A recurring nightmare of mine is that no one shows up to my funeral. It doesn’t need Sigmund Freud to analyse that, Billy Crystal would suffice.
“Honouring” the dead is much on the mind this week. For some of us that doesn’t mean Lady Thatcher. Yesterday, I was one of some 300 (!) or so paying respect at the memorial service of my girls’ grandfather, the late General Sir Richard Worsley GCB OBE, at the splendid chapel of the Royal Hospital Chelsea, home of the Chelsea Pensioners. How resplendent did they look in the spring sunshine, those magnificent “Men in Scarlet”; how moving is a “real” military funeral for someone who devoted his life to the forces, rising to become Quarter-Master General. There would have been still more in attendance, but Dick was 89. He once told me “one of the saddest things about growing old is opening the paper to read about another friend’s death in the obituaries”.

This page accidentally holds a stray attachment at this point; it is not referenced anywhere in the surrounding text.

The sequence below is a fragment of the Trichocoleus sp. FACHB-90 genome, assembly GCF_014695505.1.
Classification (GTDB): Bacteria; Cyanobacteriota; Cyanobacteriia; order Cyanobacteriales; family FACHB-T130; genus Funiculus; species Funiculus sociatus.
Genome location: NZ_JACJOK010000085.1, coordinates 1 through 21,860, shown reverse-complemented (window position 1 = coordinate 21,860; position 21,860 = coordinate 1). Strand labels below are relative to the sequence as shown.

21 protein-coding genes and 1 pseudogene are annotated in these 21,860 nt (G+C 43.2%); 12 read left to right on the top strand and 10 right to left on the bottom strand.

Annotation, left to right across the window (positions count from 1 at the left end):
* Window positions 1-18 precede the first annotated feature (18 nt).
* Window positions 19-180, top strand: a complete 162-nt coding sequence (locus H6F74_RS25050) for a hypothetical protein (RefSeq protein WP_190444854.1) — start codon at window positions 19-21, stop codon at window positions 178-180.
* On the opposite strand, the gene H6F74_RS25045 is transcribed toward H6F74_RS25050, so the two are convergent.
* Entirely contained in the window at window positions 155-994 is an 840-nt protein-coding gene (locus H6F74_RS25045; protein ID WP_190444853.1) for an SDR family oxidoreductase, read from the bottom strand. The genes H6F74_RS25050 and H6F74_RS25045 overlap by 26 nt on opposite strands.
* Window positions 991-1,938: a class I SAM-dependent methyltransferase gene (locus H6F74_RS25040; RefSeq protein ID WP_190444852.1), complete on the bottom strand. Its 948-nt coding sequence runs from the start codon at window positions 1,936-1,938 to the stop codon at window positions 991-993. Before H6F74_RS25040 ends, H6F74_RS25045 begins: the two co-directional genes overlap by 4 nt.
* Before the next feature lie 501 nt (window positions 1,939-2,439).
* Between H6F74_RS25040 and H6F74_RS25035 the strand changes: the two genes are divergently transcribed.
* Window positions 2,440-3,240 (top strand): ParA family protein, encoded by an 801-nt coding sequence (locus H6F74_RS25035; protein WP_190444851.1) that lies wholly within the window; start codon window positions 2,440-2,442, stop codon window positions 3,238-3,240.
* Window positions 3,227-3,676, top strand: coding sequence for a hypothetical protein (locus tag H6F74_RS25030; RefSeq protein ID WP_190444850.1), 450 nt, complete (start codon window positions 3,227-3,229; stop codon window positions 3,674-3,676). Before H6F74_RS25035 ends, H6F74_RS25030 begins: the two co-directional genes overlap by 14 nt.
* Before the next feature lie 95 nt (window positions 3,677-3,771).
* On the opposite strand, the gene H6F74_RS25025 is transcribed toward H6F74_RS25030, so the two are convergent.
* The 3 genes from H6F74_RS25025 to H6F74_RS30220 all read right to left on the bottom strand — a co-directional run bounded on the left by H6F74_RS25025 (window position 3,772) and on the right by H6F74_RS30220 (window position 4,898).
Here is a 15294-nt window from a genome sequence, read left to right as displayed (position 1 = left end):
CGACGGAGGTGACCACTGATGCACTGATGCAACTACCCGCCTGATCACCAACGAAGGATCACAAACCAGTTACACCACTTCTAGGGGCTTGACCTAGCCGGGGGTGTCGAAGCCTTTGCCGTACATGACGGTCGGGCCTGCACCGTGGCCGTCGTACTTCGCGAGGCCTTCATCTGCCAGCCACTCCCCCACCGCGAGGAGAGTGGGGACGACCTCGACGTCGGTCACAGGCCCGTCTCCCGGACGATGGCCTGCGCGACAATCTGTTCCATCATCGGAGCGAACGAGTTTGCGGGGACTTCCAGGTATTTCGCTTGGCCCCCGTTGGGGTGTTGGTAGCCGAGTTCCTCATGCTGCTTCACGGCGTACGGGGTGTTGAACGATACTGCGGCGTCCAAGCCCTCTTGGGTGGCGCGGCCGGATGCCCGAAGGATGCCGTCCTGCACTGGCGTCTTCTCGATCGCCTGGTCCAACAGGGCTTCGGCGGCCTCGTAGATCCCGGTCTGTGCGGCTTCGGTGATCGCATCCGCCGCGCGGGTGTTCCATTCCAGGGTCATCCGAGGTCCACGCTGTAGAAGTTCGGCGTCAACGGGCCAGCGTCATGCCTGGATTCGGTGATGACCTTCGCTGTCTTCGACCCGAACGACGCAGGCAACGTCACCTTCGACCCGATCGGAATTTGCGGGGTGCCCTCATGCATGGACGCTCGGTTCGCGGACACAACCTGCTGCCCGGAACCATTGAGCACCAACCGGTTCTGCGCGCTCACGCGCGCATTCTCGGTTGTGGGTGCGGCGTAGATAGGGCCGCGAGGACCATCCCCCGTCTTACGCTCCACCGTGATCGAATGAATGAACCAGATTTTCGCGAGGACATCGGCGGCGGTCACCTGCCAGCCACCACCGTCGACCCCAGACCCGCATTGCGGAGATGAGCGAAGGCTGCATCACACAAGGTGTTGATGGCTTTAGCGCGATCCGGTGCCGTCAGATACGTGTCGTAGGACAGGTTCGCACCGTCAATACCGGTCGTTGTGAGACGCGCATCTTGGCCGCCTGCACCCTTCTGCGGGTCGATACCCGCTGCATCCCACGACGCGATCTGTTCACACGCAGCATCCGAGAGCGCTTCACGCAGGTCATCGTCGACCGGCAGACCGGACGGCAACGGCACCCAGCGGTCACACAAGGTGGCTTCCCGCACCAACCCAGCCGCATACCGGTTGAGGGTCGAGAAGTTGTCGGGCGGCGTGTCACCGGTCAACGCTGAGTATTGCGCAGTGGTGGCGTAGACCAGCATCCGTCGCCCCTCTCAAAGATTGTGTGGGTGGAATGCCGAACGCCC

Dick helped plan the complex logistics of the faraway Falklands War, an extraordinary conclusion to a career that had begun with brave service in the vanguard of the British forces who, in 1944, retook my Ma’s area of southern Italy near Roma and Cassino in brutal fighting, and continued through near death under fire in Suez, and so very much more.
I looked around at the faces of all those soldiers in the chapel. What reminiscences, nightmares and terrors they conceal. How difficult it is to truly understand the binding lifelong camaraderie and the difficulties with life beyond the services if you haven’t experienced it yourself.
General Worsley’s obituaries described him as “unflappable”, and “one of the outstanding soldiers of his generation”, but we knew Dick as “funny” grandpa. He lived one hell of a life. It was a fitting, moving send-off.Reuse content